Muqtada al-Sadr placed himself at the helm of the movement, dissolved his old party, forced corrupt ministers to step down and promised nationwide renewal. This won him much approval — from all of Iraq’s ethnic groups.
Hamid al-Mutlak is one of the very few who had already served as a deputy and has now been re-elected. The Sunni Muslim, from the province of Anbar northwest of Baghdad, joined the Watania alliance led by Ijad Allawi, the first transition prime minister after the invasion of US troops in 2003. Allawi himself is a Shia, but he has always had Sunnis, Christians and even a few Kurds in his alliance.
But during the era of sectarian policies under prime minister Nouri al-Maliki, whom many hold responsible for the arrival of IS, Allawi had no chance.
Now it is possible he will be involved in the future formation of a government.
‘We Sunnis may no longer have a party of our own, but somehow we appear everywhere,’ said Hamid al-Mutlak, commenting on the latest development on Iraq’s political landscape. What concerns him more than the fragmentation of the Sunnis is not so much the election victory of Muqtada al-Sadr and his Sairun movement, but the party that came in third: Fatah.
Shia militias pose a threat
LIKE Sairun, this list is also new on the political stage and would have been inconceivable without IS. It is made up of members of the Shia militias, referred to as a group as Hashid al Shaabi, or popular mobilisation forces. Together with the Iranian Al-Quds Brigades, they fought against so-called ‘Islamic State’ and recaptured, for example, Tikrit, the home town of Saddam Hussein. In Mosul too, Hashid al Shaabi played an important role. Mutlak views this situation as extremely dangerous.
When the old parliament passed what was referred to as the Hashid law following the end, late last year, of the caliphate declared by the jihadists — a law that foresaw the almost 100,000 Shia militiamen being absorbed into the Iraqi security forces under the command of the prime minister — Mutlak voted against it. ‘I wanted Hashid al Shaabi to become part of the regular armed forces and not assume a special status,’ he says. Even though head of government Abadi was opposed to Hashid al Shaabi’s leaders going into politics, it happened nevertheless.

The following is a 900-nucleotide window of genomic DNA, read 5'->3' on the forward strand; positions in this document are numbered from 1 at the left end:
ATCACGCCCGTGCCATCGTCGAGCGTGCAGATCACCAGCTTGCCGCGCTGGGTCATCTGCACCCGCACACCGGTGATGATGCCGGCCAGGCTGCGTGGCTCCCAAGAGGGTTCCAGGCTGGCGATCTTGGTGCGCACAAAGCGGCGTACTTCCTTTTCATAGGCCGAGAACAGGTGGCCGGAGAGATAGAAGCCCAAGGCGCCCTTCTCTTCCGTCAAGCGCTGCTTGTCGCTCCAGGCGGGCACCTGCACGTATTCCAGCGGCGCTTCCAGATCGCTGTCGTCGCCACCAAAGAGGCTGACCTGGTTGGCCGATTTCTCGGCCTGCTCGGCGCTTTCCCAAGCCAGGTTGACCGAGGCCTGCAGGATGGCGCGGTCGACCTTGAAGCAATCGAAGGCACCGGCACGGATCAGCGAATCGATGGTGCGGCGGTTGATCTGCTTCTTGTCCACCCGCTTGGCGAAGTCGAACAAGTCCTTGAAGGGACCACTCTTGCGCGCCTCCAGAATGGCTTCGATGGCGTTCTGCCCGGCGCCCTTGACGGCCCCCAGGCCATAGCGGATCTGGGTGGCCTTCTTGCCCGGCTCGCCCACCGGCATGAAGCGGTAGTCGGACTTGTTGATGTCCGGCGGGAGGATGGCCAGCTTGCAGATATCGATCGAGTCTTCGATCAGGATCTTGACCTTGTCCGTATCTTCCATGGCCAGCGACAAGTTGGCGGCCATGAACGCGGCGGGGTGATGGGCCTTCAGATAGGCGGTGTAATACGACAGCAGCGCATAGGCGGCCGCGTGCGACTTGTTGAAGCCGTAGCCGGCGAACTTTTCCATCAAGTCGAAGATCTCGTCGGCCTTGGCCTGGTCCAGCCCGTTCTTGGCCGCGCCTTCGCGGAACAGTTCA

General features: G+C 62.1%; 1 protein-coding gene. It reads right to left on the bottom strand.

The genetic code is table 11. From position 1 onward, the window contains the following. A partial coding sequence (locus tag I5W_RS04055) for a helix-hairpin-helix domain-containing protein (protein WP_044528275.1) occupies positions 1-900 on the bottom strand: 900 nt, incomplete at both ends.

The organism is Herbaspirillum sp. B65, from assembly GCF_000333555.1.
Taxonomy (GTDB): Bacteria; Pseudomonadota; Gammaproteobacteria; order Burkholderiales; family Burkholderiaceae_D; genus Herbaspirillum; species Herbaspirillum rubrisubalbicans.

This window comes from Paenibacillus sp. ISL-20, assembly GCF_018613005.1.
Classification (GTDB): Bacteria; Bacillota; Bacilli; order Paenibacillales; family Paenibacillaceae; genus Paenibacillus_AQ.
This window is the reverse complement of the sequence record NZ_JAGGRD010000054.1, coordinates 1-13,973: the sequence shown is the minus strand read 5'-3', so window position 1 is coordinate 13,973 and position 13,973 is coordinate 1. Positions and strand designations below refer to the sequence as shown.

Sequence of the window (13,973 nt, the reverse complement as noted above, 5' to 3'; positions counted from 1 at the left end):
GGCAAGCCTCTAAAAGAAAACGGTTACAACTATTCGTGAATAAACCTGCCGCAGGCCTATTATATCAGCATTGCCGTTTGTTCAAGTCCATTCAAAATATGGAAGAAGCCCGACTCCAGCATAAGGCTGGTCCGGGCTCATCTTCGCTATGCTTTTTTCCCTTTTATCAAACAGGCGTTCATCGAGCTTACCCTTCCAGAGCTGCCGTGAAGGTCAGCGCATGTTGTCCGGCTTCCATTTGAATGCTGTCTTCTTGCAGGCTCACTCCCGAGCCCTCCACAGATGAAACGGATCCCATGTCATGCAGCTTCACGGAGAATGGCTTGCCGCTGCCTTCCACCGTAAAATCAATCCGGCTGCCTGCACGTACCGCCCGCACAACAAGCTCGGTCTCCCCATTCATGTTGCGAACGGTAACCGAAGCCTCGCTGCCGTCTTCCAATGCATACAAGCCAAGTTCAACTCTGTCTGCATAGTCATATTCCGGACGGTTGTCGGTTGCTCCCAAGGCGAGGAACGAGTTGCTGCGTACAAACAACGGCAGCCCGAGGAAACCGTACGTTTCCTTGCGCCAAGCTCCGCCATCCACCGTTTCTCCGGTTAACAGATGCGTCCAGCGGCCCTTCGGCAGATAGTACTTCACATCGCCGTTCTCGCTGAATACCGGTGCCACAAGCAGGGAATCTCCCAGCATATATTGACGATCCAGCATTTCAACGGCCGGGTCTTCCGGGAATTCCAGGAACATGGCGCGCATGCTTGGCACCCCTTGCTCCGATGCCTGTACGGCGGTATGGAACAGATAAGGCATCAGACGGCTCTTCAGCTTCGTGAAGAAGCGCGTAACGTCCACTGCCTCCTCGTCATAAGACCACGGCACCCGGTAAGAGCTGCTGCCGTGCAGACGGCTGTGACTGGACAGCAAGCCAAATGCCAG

Hadi al-Amari, the head of the largest militia under the popular mobilisation forces umbrella, the Badr organisation, saw himself as Abadi’s successor. ‘If the militiamen gain immunity through their status as deputies, they can do what they like,’ Mutlak points out. He fears further discrimination against the Sunnis, which in any case already exists, but which he believes will increase owing to the political situation.
The collective punishment of entire villages where a few residents might have sympathised with IS or been members of the terror militia is on the agenda, he believes. Sunnis have been treated differently to Shias, Kurds and Christians, he continues. Their property has been confiscated, destroyed or looted. The Shia militias of Hashid are hated among Sunnis.
The extent of Fatah’s influence in any future government depends on the final make-up of the coalition. After all, Muqtada al-Sadr and his Sairun alliance cannot govern alone. But Mutlak does not view Fatah as a potential coalition partner. ‘It is the opposite of Sairun,’ he says. With Fatah, Tehran would automatically have a seat at the cabinet table. But that is exactly what Muqtada al-Sadr wants to avoid. Whether he manages it is another matter.
Qantara.de, May 22. The piece is translated from German by Nina Coon.